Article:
Based on a statistical model that used data from a supplemental sample fielded in 1994, an adjustment procedure was developed and applied to 1979-1993 NSDUH data to produce estimates that are comparable with the 1994-1998 data. Data from the 1971-1977 surveys (no survey was done in 1978) were collected using the same basic methodology as in 1979-1998, although the editing and imputation methods used were different from those used on 1979 and later data. However, it is possible to employ a similar adjustment to estimates published in the 1971-1977 reports to provide estimates that are comparable with the 1979-1998 data, accounting for the 1994 methodology changes. This adjustment is simply the ratio of the adjusted 1979 estimate (which is adjusted for the 1994 methodological changes) and the unadjusted 1979 estimate from the 1979 NHSDA Main Findings report (NIDA, 1980). The estimates published in the 1979 report employed editing and imputation procedures that were similar to the methods used for the 1971-1977 estimates. Estimates of past month marijuana use and past year cocaine use for 1971-1977 were computed in this manner for presentation in Chapter 9 of this 2004 NSDUH report. Data for the entire 1971-2004 period are presented, with breaks in trend lines at 1999 and 2002, but continuous lines are used for 1971-1998, 1999-2001, and 2002-2004 to indicate comparable data during each of these three intervals. It should be pointed out that this kind of analysis may be limited for some measures due to questionnaire changes that were made on specific items at specific points in time. For example, the 1985 and later surveys used a different definition and questions on the nonmedical use of prescription-type drugs than had been used for the 1982 and earlier surveys. The data collection mode changed at different times for several substances. Questions were shifted from interviewer-administered to self-administered in 1979 for alcohol, in 1982 for prescription-type drugs, and in 1994 for tobacco, resulting in substantial increases in estimated prevalence of these substances in each of those years.
Most of the above discussion has dealt with the problems involved in estimating trends in substance use based on the NSDUH data, given all of the methodological changes that have taken place. However, many data users are interested in other statistics for which the methodological effects may be assumed to be relatively smaller. One instance of this is the comparison of domains. It may happen that the sample size for a specific analysis is quite small for a given year, but adequate when multiple years are combined. If an analyst requires fairly current data, he or she may want to combine data from 2001 and earlier with data from 2002 and later in order to improve the precision of estimates for some small domain. The suitability of this approach depends on a number of factors. Users may find it helpful to verify that the estimate based on NSDUH data prior to 2002 and the one based on 2002 and later data are "reasonably" similar for the subdomain of interest prior to combining data across those years. Typically, any differences can be tested for statistical significance given the appropriate software. Whether or not the differences are tested for statistical significance, the size of the difference can be the deciding factor. Sometimes, differences are statistically significant because of a large sample size, but the differences are relatively small. Sometimes, samples are too small to determine statistical significance, but the estimates themselves are relatively similar. In this case, combining data across years will not affect the results unduly.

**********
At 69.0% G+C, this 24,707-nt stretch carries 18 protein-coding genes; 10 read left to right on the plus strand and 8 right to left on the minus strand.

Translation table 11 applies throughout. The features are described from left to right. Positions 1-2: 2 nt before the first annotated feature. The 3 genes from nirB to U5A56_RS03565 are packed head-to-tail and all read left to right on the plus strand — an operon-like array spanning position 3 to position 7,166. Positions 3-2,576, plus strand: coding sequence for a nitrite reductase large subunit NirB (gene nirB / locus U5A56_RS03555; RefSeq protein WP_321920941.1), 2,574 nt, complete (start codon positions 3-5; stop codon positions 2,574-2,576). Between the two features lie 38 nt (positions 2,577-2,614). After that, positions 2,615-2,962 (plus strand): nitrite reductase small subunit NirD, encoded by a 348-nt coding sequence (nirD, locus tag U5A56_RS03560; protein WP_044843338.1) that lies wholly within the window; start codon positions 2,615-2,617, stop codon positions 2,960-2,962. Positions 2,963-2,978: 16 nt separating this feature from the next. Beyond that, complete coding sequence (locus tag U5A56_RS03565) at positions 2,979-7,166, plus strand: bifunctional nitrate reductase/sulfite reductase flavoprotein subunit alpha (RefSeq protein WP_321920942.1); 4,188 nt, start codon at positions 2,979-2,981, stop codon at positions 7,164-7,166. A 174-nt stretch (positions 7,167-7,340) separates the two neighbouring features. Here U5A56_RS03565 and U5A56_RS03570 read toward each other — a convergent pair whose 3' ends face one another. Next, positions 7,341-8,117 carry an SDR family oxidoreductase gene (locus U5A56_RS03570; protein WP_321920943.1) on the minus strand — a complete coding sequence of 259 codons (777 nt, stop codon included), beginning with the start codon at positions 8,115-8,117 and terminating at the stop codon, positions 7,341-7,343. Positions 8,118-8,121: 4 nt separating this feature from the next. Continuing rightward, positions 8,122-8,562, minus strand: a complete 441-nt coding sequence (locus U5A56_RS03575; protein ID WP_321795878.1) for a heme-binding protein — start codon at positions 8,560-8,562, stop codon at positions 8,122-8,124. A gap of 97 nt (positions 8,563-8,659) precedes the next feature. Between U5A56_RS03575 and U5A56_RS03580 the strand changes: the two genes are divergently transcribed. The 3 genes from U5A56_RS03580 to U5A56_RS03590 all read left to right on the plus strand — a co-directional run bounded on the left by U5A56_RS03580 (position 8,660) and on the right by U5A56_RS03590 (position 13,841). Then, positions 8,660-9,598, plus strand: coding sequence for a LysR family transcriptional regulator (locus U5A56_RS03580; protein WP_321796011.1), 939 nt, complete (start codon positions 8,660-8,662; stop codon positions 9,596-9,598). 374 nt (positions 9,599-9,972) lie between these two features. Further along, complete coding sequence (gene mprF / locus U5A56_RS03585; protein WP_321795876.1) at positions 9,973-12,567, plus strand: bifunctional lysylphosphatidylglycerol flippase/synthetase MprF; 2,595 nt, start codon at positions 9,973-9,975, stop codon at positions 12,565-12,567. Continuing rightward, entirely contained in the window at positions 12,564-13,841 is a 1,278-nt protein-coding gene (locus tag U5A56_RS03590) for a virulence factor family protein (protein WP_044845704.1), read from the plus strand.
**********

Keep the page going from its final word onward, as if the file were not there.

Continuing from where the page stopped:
This suggestion also can apply to estimating relationships between one or more variables based on a model. For example, if one is estimating the relationship between a risk factor and past month use of marijuana and desires to combine pre- and post-2002 data, one may want to first make estimates separately for those two periods and compare them as described above.
Analysts interested in pooling 1999-2001 and 2002-2004 NSDUH data are encouraged to consider the potential impact of the methodological change and incorporate analytic approaches, such as those described above, into their studies to account for methods effects. Reports of results from these kinds of studies always should acknowledge the methodological changes and include a discussion of the steps taken to account for them.
|Model / Variable||Substance|
|Marijuana||Cocaine||Any Illicit Drug||Alcohol||Cigarettes|
|Beta||P Value||Beta||P Value||Beta||P Value||Beta||P Value||Beta||P Value|
|Bef, Before (RC)||0.00||0.00||0.00||0.00||0.00|
|Aft, Never (RC)||0.00||0.00||0.00||0.00||0.00|
|Aft, Before (RC)||0.00||0.00||0.00||0.00||0.00|
|Aft, After (RC)||0.00||0.00||0.00||0.00||0.00|
|RC: Reference class; NA: Not available.
|Model / Variable||Substance|
|Marijuana||Cocaine||Any Illicit Drug||Alcohol||Cigarettes|
|PM: Predicted marginal; SE: standard error of predicted marginal; NA: Not available.
This page was last updated on June 16, 2008.